Rune Christensen has with his Ph.D. thesis "Error Mitigation in Computational Design of Sustainable Energy Materials" ensured that better battery types have come closer.
Materials research has traditionally consisted of a process of assumptions, experiments, and analysis of data, followed by new assumptions and new experiments until there was a scientific breakthrough. Now, using supercomputers it has become possible to gain new insights on the atomic level by independent computer calculations.
“Much of what is currently possible was not possible at all just a decade ago. Not only are computers significantly better, but the analytical methods are now so good that you have much more data available than ever before", says 28-year-old Rune Christensen from DTU Energy, who on 9 January defended his Ph.D. thesis on ”Error Mitigation in Computational Design of Sustainable Energy Materials” at DTU Energy.
Rune Christensen and his colleagues do research on batteries, and his thesis rethinks and improves innovative methods developed very recently by Stanford University and DTU Physics. These methods are used to make a single calculation in 2000 different ways with different assumptions, in the same time it previously took to make the same calculation in only one way. This allows the uncertainties of calculations to be determined.
A single calculation done in 2000 different ways demands large amounts of computer power, but with the help of supercomputers this is no longer a problem for the researchers. They can now obtain hitherto undreamt of amounts of information on the atomic level. This means for example that 1000 potential combinations of materials can be cut down to the 5-6 combinations which in theory have the best properties. Then only these materials need to be synthesized and characterized.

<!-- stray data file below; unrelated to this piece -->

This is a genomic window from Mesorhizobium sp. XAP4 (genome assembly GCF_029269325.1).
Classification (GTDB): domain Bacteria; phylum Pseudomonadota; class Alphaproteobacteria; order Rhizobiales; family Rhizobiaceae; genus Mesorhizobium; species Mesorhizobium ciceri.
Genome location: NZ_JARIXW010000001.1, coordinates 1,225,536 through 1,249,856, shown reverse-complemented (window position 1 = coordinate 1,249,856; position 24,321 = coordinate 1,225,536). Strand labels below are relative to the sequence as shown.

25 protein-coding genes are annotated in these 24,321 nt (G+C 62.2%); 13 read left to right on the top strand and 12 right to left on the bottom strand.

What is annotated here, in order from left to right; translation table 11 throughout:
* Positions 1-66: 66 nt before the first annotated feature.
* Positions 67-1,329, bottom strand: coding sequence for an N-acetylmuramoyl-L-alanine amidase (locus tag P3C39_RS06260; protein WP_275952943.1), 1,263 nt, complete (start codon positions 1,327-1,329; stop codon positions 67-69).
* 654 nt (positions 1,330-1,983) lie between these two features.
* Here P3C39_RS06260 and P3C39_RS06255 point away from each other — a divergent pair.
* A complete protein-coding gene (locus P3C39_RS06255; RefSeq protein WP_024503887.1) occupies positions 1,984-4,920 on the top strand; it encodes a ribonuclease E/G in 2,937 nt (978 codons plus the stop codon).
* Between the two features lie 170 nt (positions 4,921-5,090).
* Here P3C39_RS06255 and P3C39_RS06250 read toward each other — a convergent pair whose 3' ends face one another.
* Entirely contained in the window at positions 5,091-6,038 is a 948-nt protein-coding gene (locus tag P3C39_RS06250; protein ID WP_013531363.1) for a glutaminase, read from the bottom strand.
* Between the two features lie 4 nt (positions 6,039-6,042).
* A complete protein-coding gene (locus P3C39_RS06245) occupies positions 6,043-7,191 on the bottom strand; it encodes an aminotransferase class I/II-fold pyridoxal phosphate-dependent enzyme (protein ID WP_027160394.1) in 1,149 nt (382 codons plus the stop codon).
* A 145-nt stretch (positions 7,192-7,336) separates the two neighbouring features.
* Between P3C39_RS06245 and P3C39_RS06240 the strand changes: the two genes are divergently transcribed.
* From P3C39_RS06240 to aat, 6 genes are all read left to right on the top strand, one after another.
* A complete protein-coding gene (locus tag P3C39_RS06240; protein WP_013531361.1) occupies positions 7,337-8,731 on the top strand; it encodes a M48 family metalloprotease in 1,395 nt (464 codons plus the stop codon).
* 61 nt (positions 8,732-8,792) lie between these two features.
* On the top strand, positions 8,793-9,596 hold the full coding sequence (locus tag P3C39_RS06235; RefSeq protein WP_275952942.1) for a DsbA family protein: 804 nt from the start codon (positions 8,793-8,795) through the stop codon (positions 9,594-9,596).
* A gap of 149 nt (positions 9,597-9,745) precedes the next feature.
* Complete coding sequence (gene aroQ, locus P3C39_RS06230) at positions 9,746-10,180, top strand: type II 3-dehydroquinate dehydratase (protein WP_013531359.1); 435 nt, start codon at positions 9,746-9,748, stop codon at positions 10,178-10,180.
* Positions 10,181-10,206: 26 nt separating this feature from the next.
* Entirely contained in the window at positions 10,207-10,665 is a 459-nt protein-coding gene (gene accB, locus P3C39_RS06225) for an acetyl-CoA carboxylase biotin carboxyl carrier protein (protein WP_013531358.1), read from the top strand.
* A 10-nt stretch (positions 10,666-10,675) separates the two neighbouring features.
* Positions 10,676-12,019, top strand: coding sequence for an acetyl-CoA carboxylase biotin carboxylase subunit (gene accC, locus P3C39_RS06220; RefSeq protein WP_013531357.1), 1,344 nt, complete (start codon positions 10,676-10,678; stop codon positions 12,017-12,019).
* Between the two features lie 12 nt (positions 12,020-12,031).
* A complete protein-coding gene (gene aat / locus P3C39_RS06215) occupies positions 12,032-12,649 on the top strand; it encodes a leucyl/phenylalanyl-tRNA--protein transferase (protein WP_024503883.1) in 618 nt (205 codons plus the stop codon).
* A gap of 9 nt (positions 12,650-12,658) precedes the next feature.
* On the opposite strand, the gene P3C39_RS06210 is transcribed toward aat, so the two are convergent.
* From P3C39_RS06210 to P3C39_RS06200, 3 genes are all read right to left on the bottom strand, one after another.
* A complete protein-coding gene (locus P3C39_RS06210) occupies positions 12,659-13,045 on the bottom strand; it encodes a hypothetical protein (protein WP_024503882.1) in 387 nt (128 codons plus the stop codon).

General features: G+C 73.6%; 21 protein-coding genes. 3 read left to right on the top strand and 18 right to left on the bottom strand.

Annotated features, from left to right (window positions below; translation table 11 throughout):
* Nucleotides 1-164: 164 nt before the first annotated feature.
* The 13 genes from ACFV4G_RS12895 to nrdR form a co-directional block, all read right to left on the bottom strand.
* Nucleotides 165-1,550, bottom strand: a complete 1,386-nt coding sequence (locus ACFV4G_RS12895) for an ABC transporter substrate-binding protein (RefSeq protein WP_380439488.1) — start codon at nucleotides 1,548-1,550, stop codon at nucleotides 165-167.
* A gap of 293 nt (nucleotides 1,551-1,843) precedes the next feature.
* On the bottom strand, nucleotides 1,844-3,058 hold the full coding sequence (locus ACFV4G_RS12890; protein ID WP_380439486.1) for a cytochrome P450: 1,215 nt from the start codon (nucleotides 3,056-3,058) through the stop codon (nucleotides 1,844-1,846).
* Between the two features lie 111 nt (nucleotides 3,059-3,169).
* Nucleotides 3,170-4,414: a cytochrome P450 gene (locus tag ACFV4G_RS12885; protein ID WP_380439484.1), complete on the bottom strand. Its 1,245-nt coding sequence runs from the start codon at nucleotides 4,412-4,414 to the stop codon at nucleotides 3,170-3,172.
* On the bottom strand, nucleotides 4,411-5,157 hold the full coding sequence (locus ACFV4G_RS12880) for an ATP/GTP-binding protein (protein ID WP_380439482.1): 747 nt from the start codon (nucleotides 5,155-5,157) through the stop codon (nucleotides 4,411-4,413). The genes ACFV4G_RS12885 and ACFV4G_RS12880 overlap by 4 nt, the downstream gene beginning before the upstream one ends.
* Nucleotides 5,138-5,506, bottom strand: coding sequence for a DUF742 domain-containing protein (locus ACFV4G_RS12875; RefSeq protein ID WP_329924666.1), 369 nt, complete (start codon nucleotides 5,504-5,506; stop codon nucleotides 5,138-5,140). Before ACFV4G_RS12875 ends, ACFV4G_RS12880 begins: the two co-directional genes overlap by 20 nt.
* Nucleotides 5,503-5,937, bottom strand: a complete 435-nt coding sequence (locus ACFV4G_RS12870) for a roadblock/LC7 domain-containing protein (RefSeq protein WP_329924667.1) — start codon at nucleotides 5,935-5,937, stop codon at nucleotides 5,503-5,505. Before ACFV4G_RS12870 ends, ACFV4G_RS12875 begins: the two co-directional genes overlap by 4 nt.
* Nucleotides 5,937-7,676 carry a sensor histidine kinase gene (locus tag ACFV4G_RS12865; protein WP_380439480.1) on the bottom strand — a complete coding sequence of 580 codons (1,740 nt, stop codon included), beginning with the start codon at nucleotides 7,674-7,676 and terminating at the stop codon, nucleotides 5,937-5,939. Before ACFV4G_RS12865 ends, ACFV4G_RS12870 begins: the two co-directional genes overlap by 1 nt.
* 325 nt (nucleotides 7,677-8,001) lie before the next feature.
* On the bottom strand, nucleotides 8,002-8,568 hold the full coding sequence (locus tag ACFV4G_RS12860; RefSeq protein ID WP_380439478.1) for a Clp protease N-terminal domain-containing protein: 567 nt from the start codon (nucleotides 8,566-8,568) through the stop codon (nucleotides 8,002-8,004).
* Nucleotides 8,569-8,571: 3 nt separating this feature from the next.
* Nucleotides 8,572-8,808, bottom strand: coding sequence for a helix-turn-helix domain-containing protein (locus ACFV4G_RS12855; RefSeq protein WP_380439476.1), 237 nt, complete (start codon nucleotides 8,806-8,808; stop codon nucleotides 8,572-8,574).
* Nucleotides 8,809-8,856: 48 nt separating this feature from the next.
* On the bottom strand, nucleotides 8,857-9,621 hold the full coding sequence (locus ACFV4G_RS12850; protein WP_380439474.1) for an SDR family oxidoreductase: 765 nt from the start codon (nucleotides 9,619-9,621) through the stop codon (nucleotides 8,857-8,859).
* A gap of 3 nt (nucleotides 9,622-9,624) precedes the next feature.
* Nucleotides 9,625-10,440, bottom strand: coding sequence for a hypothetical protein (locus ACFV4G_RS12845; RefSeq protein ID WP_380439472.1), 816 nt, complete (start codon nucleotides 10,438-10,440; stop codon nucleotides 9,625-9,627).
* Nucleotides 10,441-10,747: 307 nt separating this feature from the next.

This saves huge amounts of time and resources in materials research and shortens the experimental phase significantly. However, this is only true if one has taken into account potential sources of error, since many data have built-in systematic errors. For years, scientists just accepted the general uncertainty caused by systematic errors in the calculations, but Rune Christensen discovered a method to identify and eliminate some of these systematic errors and described how to avoid them in his thesis.
“It was not a conscious choice, but we kept encountering frustrating errors, and then I got curious and started to identify them. Because errors are acceptable, if you know where they come from so you can navigate around them. So my goal was to identify them, not eliminate them, as there are already methods that remove errors, but they require much more computing power", Rune says.
“We are now able to make calculations which take into account the specific errors, enabling us to get more information out of the same amount of data and computing power. We now use the method for research into materials and catalysis, but the method can for certain be used in other research areas using DFT.”
Density Functional Theory (DFT) is a quantum-mechanical method of calculation the energy and a number of other properties derived from the electron density of an atomic system. It is necessary to balance the desired accuracy in the calculations of the required computing power and the size of the atomic system. With Rune Christensen's method, the balance has shifted so DTU researchers can now make more accurate, faster or more calculations than previously.
"When the errors are identified and excluded, you can look at larger atomic constellations and thus get far better results and a better understanding of the reactions in the system without having to invest in more computers. Of course it is still a balance between how large systems, you want to look at, and how accurate you want the data, but I have shifted the axis and enables us to get more accurate data from the same type of calculations”, says Rune Christensen.
After his defense he is now a research assistant at DTU Energy while he awaits his diploma. And although he is not quite sure about the future, he is confident that he will end up working in a place where his research is very close to applications in the real world, just like he has witnessed the development of new battery types at DTU Energy.
Read more about battery research at DTU Energy
"I want to know that my research is used for something and not just end up as dry theory somewhere on a bookshelf", he says.